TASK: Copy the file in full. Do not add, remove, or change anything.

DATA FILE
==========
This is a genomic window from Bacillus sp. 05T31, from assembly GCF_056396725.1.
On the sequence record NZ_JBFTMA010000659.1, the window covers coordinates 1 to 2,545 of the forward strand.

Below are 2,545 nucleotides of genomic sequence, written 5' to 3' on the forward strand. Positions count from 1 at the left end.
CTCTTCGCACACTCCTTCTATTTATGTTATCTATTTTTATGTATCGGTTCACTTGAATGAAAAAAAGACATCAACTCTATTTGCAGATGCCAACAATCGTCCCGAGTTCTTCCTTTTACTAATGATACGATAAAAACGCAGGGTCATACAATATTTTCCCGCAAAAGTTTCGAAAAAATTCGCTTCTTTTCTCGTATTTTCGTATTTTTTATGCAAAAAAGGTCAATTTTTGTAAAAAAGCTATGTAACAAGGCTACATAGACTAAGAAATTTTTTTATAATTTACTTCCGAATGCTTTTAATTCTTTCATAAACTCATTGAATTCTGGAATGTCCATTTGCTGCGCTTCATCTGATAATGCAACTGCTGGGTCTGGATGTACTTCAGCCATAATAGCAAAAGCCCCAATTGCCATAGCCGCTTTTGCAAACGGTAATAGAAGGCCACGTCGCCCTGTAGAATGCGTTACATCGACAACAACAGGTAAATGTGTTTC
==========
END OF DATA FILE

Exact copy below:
This is a genomic window from Bacillus sp. 05T31, from assembly GCF_056396725.1.
On the sequence record NZ_JBFTMA010000659.1, the window covers coordinates 1 to 2,545 of the forward strand.

Below are 2,545 nucleotides of genomic sequence, written 5' to 3' on the forward strand. Positions count from 1 at the left end.
CTCTTCGCACACTCCTTCTATTTATGTTATCTATTTTTATGTATCGGTTCACTTGAATGAAAAAAAGACATCAACTCTATTTGCAGATGCCAACAATCGTCCCGAGTTCTTCCTTTTACTAATGATACGATAAAAACGCAGGGTCATACAATATTTTCCCGCAAAAGTTTCGAAAAAATTCGCTTCTTTTCTCGTATTTTCGTATTTTTTATGCAAAAAAGGTCAATTTTTGTAAAAAAGCTATGTAACAAGGCTACATAGACTAAGAAATTTTTTTATAATTTACTTCCGAATGCTTTTAATTCTTTCATAAACTCATTGAATTCTGGAATGTCCATTTGCTGCGCTTCATCTGATAATGCAACTGCTGGGTCTGGATGTACTTCAGCCATAATAGCAAAAGCCCCAATTGCCATAGCCGCTTTTGCAAACGGTAATAGAAGGCCACGTCGCCCTGTAGAATGCGTTACATCGACAACAACAGGTAAATGTGTTTC